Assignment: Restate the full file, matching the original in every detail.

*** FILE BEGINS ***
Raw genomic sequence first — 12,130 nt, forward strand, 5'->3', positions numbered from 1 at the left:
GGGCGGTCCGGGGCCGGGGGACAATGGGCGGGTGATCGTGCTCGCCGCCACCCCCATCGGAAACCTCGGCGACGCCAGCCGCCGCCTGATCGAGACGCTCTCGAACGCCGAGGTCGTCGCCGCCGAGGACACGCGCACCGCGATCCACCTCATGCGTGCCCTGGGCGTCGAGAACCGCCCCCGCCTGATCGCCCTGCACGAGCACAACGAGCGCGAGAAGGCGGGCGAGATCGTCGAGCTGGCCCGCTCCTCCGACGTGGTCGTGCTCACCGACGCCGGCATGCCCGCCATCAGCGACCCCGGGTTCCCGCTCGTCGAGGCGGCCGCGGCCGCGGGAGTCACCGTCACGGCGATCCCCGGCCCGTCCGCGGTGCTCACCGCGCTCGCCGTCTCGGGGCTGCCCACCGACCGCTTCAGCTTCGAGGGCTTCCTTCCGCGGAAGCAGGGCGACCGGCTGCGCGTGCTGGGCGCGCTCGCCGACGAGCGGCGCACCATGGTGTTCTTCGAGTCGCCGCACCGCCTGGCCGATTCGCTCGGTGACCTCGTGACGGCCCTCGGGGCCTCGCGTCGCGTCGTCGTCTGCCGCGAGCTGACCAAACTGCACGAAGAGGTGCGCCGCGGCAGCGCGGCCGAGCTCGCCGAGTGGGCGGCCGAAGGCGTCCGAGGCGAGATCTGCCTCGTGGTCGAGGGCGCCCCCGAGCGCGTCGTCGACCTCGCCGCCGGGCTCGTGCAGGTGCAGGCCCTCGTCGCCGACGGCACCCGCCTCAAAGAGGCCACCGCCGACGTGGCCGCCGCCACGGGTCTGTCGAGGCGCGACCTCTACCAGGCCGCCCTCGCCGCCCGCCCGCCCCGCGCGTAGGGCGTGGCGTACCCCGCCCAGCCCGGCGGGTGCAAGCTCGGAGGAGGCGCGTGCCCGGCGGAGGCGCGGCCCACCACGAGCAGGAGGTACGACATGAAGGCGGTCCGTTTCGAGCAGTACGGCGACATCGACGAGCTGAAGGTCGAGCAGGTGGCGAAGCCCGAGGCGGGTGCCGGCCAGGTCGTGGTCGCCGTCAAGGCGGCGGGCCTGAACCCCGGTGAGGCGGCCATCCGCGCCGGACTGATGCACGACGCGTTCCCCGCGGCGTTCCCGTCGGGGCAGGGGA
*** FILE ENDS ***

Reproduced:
Raw genomic sequence first — 12,130 nt, forward strand, 5'->3', positions numbered from 1 at the left:
GGGCGGTCCGGGGCCGGGGGACAATGGGCGGGTGATCGTGCTCGCCGCCACCCCCATCGGAAACCTCGGCGACGCCAGCCGCCGCCTGATCGAGACGCTCTCGAACGCCGAGGTCGTCGCCGCCGAGGACACGCGCACCGCGATCCACCTCATGCGTGCCCTGGGCGTCGAGAACCGCCCCCGCCTGATCGCCCTGCACGAGCACAACGAGCGCGAGAAGGCGGGCGAGATCGTCGAGCTGGCCCGCTCCTCCGACGTGGTCGTGCTCACCGACGCCGGCATGCCCGCCATCAGCGACCCCGGGTTCCCGCTCGTCGAGGCGGCCGCGGCCGCGGGAGTCACCGTCACGGCGATCCCCGGCCCGTCCGCGGTGCTCACCGCGCTCGCCGTCTCGGGGCTGCCCACCGACCGCTTCAGCTTCGAGGGCTTCCTTCCGCGGAAGCAGGGCGACCGGCTGCGCGTGCTGGGCGCGCTCGCCGACGAGCGGCGCACCATGGTGTTCTTCGAGTCGCCGCACCGCCTGGCCGATTCGCTCGGTGACCTCGTGACGGCCCTCGGGGCCTCGCGTCGCGTCGTCGTCTGCCGCGAGCTGACCAAACTGCACGAAGAGGTGCGCCGCGGCAGCGCGGCCGAGCTCGCCGAGTGGGCGGCCGAAGGCGTCCGAGGCGAGATCTGCCTCGTGGTCGAGGGCGCCCCCGAGCGCGTCGTCGACCTCGCCGCCGGGCTCGTGCAGGTGCAGGCCCTCGTCGCCGACGGCACCCGCCTCAAAGAGGCCACCGCCGACGTGGCCGCCGCCACGGGTCTGTCGAGGCGCGACCTCTACCAGGCCGCCCTCGCCGCCCGCCCGCCCCGCGCGTAGGGCGTGGCGTACCCCGCCCAGCCCGGCGGGTGCAAGCTCGGAGGAGGCGCGTGCCCGGCGGAGGCGCGGCCCACCACGAGCAGGAGGTACGACATGAAGGCGGTCCGTTTCGAGCAGTACGGCGACATCGACGAGCTGAAGGTCGAGCAGGTGGCGAAGCCCGAGGCGGGTGCCGGCCAGGTCGTGGTCGCCGTCAAGGCGGCGGGCCTGAACCCCGGTGAGGCGGCCATCCGCGCCGGACTGATGCACGACGCGTTCCCCGCGGCGTTCCCGTCGGGGCAGGGGA